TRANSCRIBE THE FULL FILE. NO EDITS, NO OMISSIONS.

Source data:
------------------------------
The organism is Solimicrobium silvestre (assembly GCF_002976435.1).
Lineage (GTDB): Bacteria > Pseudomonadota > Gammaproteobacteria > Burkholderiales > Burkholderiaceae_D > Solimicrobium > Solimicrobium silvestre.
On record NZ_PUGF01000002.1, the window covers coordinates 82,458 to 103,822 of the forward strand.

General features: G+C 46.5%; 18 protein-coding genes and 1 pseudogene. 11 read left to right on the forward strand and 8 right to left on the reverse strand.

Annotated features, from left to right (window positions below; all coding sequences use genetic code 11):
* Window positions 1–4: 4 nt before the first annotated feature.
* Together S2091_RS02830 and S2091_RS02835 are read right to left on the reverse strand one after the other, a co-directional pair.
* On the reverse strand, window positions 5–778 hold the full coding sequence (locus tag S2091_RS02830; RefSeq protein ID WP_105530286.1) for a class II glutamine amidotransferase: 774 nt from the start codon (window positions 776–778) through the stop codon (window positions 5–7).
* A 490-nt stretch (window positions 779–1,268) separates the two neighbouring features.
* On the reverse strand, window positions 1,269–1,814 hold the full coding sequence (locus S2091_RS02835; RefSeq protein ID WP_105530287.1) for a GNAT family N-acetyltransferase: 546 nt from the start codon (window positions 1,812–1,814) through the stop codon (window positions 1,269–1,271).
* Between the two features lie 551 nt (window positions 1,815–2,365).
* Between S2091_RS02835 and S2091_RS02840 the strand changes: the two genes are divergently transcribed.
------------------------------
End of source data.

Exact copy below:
The organism is Solimicrobium silvestre (assembly GCF_002976435.1).
Lineage (GTDB): Bacteria > Pseudomonadota > Gammaproteobacteria > Burkholderiales > Burkholderiaceae_D > Solimicrobium > Solimicrobium silvestre.
On record NZ_PUGF01000002.1, the window covers coordinates 82,458 to 103,822 of the forward strand.

General features: G+C 46.5%; 18 protein-coding genes and 1 pseudogene. 11 read left to right on the forward strand and 8 right to left on the reverse strand.

Annotated features, from left to right (window positions below; all coding sequences use genetic code 11):
* Window positions 1–4: 4 nt before the first annotated feature.
* Together S2091_RS02830 and S2091_RS02835 are read right to left on the reverse strand one after the other, a co-directional pair.
* On the reverse strand, window positions 5–778 hold the full coding sequence (locus tag S2091_RS02830; RefSeq protein ID WP_105530286.1) for a class II glutamine amidotransferase: 774 nt from the start codon (window positions 776–778) through the stop codon (window positions 5–7).
* A 490-nt stretch (window positions 779–1,268) separates the two neighbouring features.
* On the reverse strand, window positions 1,269–1,814 hold the full coding sequence (locus S2091_RS02835; RefSeq protein ID WP_105530287.1) for a GNAT family N-acetyltransferase: 546 nt from the start codon (window positions 1,812–1,814) through the stop codon (window positions 1,269–1,271).
* Between the two features lie 551 nt (window positions 1,815–2,365).
* Between S2091_RS02835 and S2091_RS02840 the strand changes: the two genes are divergently transcribed.